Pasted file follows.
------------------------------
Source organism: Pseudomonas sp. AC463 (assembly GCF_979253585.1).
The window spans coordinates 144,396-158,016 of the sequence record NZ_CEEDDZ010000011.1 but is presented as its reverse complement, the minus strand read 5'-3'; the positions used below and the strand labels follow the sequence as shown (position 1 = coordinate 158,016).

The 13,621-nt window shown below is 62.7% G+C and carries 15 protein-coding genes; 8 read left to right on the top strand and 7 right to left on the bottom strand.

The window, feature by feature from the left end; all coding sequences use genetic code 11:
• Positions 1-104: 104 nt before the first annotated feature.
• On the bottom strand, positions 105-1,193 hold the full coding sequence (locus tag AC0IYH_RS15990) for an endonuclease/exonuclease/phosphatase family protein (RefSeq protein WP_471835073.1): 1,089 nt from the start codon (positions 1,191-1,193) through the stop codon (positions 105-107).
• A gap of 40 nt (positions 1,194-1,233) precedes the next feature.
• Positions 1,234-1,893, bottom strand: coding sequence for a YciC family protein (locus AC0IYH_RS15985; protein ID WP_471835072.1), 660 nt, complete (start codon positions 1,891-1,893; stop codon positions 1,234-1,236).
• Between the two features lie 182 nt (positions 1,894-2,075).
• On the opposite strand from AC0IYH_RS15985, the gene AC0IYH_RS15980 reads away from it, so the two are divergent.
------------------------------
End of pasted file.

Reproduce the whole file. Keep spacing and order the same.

Source organism: Pseudomonas sp. AC463 (assembly GCF_979253585.1).
The window spans coordinates 144,396-158,016 of the sequence record NZ_CEEDDZ010000011.1 but is presented as its reverse complement, the minus strand read 5'-3'; the positions used below and the strand labels follow the sequence as shown (position 1 = coordinate 158,016).

The 13,621-nt window shown below is 62.7% G+C and carries 15 protein-coding genes; 8 read left to right on the top strand and 7 right to left on the bottom strand.

The window, feature by feature from the left end; all coding sequences use genetic code 11:
• Positions 1-104: 104 nt before the first annotated feature.
• On the bottom strand, positions 105-1,193 hold the full coding sequence (locus tag AC0IYH_RS15990) for an endonuclease/exonuclease/phosphatase family protein (RefSeq protein WP_471835073.1): 1,089 nt from the start codon (positions 1,191-1,193) through the stop codon (positions 105-107).
• A gap of 40 nt (positions 1,194-1,233) precedes the next feature.
• Positions 1,234-1,893, bottom strand: coding sequence for a YciC family protein (locus AC0IYH_RS15985; protein ID WP_471835072.1), 660 nt, complete (start codon positions 1,891-1,893; stop codon positions 1,234-1,236).
• Between the two features lie 182 nt (positions 1,894-2,075).
• On the opposite strand from AC0IYH_RS15985, the gene AC0IYH_RS15980 reads away from it, so the two are divergent.